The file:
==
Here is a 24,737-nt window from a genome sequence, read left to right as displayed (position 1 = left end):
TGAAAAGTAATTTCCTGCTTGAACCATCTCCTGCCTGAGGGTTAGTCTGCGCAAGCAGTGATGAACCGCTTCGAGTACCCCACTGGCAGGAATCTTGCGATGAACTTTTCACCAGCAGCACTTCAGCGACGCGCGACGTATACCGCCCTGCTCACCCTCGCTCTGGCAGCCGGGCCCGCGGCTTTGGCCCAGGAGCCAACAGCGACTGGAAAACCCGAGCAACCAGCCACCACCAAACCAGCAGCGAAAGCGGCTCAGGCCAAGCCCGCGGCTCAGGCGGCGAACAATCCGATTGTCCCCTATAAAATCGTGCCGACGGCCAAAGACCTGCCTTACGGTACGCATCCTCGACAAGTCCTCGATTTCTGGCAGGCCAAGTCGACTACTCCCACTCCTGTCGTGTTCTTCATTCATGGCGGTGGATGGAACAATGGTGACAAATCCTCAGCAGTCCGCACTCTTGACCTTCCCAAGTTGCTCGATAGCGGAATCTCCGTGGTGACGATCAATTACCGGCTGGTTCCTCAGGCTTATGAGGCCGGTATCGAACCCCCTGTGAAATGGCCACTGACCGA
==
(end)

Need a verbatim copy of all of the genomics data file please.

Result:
Here is a 24,737-nt window from a genome sequence, read left to right as displayed (position 1 = left end):
TGAAAAGTAATTTCCTGCTTGAACCATCTCCTGCCTGAGGGTTAGTCTGCGCAAGCAGTGATGAACCGCTTCGAGTACCCCACTGGCAGGAATCTTGCGATGAACTTTTCACCAGCAGCACTTCAGCGACGCGCGACGTATACCGCCCTGCTCACCCTCGCTCTGGCAGCCGGGCCCGCGGCTTTGGCCCAGGAGCCAACAGCGACTGGAAAACCCGAGCAACCAGCCACCACCAAACCAGCAGCGAAAGCGGCTCAGGCCAAGCCCGCGGCTCAGGCGGCGAACAATCCGATTGTCCCCTATAAAATCGTGCCGACGGCCAAAGACCTGCCTTACGGTACGCATCCTCGACAAGTCCTCGATTTCTGGCAGGCCAAGTCGACTACTCCCACTCCTGTCGTGTTCTTCATTCATGGCGGTGGATGGAACAATGGTGACAAATCCTCAGCAGTCCGCACTCTTGACCTTCCCAAGTTGCTCGATAGCGGAATCTCCGTGGTGACGATCAATTACCGGCTGGTTCCTCAGGCTTATGAGGCCGGTATCGAACCCCCTGTGAAATGGCCACTGACCGA